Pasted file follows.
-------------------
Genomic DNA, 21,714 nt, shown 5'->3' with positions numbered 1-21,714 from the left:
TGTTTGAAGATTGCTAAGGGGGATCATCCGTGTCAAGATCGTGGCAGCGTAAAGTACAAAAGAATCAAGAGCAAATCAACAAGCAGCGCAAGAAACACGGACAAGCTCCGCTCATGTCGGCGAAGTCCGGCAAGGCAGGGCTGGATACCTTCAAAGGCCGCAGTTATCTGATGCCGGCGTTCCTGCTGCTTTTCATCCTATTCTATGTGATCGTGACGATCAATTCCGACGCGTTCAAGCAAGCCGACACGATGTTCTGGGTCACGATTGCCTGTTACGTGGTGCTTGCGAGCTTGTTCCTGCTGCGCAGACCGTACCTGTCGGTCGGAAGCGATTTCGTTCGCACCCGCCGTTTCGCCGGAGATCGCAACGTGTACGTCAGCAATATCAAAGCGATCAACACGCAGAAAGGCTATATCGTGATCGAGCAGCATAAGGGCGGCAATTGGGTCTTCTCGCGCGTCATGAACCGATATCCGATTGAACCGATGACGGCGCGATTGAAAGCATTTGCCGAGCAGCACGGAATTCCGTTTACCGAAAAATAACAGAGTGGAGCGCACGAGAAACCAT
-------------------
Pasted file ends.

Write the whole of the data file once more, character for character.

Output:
Genomic DNA, 21,714 nt, shown 5'->3' with positions numbered 1-21,714 from the left:
TGTTTGAAGATTGCTAAGGGGGATCATCCGTGTCAAGATCGTGGCAGCGTAAAGTACAAAAGAATCAAGAGCAAATCAACAAGCAGCGCAAGAAACACGGACAAGCTCCGCTCATGTCGGCGAAGTCCGGCAAGGCAGGGCTGGATACCTTCAAAGGCCGCAGTTATCTGATGCCGGCGTTCCTGCTGCTTTTCATCCTATTCTATGTGATCGTGACGATCAATTCCGACGCGTTCAAGCAAGCCGACACGATGTTCTGGGTCACGATTGCCTGTTACGTGGTGCTTGCGAGCTTGTTCCTGCTGCGCAGACCGTACCTGTCGGTCGGAAGCGATTTCGTTCGCACCCGCCGTTTCGCCGGAGATCGCAACGTGTACGTCAGCAATATCAAAGCGATCAACACGCAGAAAGGCTATATCGTGATCGAGCAGCATAAGGGCGGCAATTGGGTCTTCTCGCGCGTCATGAACCGATATCCGATTGAACCGATGACGGCGCGATTGAAAGCATTTGCCGAGCAGCACGGAATTCCGTTTACCGAAAAATAACAGAGTGGAGCGCACGAGAAACCAT